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I can’t remember the last time I saw a Polish film in color. No complaints, though. Especially not with Ida, a film of such emotional intensity in its quiet seriousness that one is reminded of Kieslowski and Fellini all at once. The beauty of the cinematography is absolutely breathtaking, it emphasizes the bleak, desperate yet playful mood and atmosphere emerging around two women in Poland in the sixties. Anna is a young Catholic nun, raised in an orphanage and about to take her wows when she meets Wanda, her long lost aunt, former Communist activist, now a judge with the allures of an existentially tormented libertine. The two set out to uncover a dark family secret which will change both of their lives and make them reconsider who they are. There is something unique and exquisite in the way the “usual” Jewish family drama unfolds. There are no big words; no loud accusations from the victims and no remorse from the perpetrators. All is just so matter-of-fact that one hardly even notices when the sadness creeps up and starts taking over, presenting a quiet, calm argument to which no counter-argument is possible. But the best part is Anna’s face through all this and her gradual blossoming into a strong(er) woman, acting and deciding her own fate in full knowledge of who she is and what she is renouncing when renouncing the world. There is closure for Wanda too, one that comes as natural as her movements when putting on a Mozart vinyl and opening the windows…
Ida stars two amazing actresses, Agata Kulesza and Agata Trzebuchowska, and was directed by Pawel Pawlikowski, a literature and philosophy graduate who no doubt deserves more attention now that he has found his true artistic voice in his native language (his previous attempts in Enlish were by far not as memorable as this one).

…the walls wouldn’t have to do it for them. That could be the moral of Andrei Zvyagintsev’s second feature film, The Banishment (Izgnanie, 2009) in a nutshell.

Never since Werner Herzog shot films in Peru have the actual, real surroundings been characters in a film. Each scene is carefully composed and shot to perfection, without seeming composed or fake. The colors are breathtaking without being obvious or striking. In both rural and urban settings, this exquisitely photographed film effectively speaks, thinks and breaths in images. It threatens with long shots of empty hills, it meditates on death with the strange church and the cemetery on the hill, it suffocates with the large remains of a soviet factory, it mourns and goes mad by following a rain puddle, and so on. Also, apartment and house interiors are alive, even if sad and dim and grey. They express more than the people who walk around and live in them, people who on the surface seem related to each other but in reality are strangers mimicking furniture. A boy says he cut open a doll’s head to see what was inside. He found nothing. So his mother smilingly asks: “What did you expect to find?” The director has clearly seen too many Tarkovskij films (for example, when rain flows through junk, you cannot help but feel in Stalker’s Zone), so you’ll have to be patient with him in terms of plot. A family drama unfolds slowly, painfully, with too many things left unsaid. While it seems that the hills and houses and wooden bridges and trains talk, the characters cannot seem to communicate with each other, which inevitably will lead to tragedy. The director seems to have chosen to express their bonds or connections or estrangements by mechanical sound (that of a phone ringing or a train passing by) rather than by genuine dialogue.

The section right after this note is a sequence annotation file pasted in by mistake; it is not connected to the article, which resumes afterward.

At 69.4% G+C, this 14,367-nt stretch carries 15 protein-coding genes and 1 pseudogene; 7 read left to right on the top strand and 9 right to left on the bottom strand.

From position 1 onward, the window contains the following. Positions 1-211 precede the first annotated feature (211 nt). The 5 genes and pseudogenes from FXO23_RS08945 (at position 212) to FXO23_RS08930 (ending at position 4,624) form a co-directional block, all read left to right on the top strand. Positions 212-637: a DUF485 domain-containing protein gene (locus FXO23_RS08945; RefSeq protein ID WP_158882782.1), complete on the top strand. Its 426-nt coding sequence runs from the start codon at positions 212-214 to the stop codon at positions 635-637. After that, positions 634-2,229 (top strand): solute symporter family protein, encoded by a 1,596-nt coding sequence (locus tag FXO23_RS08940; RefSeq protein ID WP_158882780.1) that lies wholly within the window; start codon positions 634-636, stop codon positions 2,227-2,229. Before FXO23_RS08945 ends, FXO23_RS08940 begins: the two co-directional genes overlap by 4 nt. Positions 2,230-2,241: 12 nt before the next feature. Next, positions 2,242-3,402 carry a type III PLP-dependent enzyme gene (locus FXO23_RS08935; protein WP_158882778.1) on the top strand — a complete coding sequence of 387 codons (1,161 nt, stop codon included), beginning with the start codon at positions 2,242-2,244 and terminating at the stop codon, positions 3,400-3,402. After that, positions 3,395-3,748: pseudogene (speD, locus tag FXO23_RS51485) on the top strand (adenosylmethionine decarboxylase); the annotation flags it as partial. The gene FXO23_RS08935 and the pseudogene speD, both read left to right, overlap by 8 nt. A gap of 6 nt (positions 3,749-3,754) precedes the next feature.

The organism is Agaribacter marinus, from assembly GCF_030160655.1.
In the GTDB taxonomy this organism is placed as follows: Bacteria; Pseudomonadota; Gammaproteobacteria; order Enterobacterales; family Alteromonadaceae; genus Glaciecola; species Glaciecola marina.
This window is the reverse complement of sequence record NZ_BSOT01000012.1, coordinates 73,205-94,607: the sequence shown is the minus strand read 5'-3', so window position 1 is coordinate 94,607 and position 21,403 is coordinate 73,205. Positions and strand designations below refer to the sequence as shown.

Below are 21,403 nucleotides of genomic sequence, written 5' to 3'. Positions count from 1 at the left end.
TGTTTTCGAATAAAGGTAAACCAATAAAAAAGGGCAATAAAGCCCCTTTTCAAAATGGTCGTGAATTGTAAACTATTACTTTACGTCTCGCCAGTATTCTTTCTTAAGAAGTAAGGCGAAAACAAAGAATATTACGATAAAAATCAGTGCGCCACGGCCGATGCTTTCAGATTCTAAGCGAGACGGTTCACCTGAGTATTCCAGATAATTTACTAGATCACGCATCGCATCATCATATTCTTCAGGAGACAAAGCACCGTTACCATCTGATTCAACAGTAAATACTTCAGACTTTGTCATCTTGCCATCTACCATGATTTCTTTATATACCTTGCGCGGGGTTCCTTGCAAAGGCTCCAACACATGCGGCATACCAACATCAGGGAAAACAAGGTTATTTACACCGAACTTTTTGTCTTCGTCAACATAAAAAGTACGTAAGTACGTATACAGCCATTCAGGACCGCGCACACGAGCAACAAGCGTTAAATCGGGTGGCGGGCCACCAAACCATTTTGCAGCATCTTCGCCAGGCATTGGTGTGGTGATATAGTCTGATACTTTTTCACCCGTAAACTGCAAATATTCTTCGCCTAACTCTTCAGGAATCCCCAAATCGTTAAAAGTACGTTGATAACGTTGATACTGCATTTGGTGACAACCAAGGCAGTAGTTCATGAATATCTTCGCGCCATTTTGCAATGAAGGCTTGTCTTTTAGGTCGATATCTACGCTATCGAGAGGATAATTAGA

This is the second film of director Andrei Zvyagintsev after the excellent The Return (Vozvrashchenie, 2003). I wonder how Norwegian beauty from Reconstruction, Maria Bonnevie ended up in this one. No complaints though, first class acting from all actors.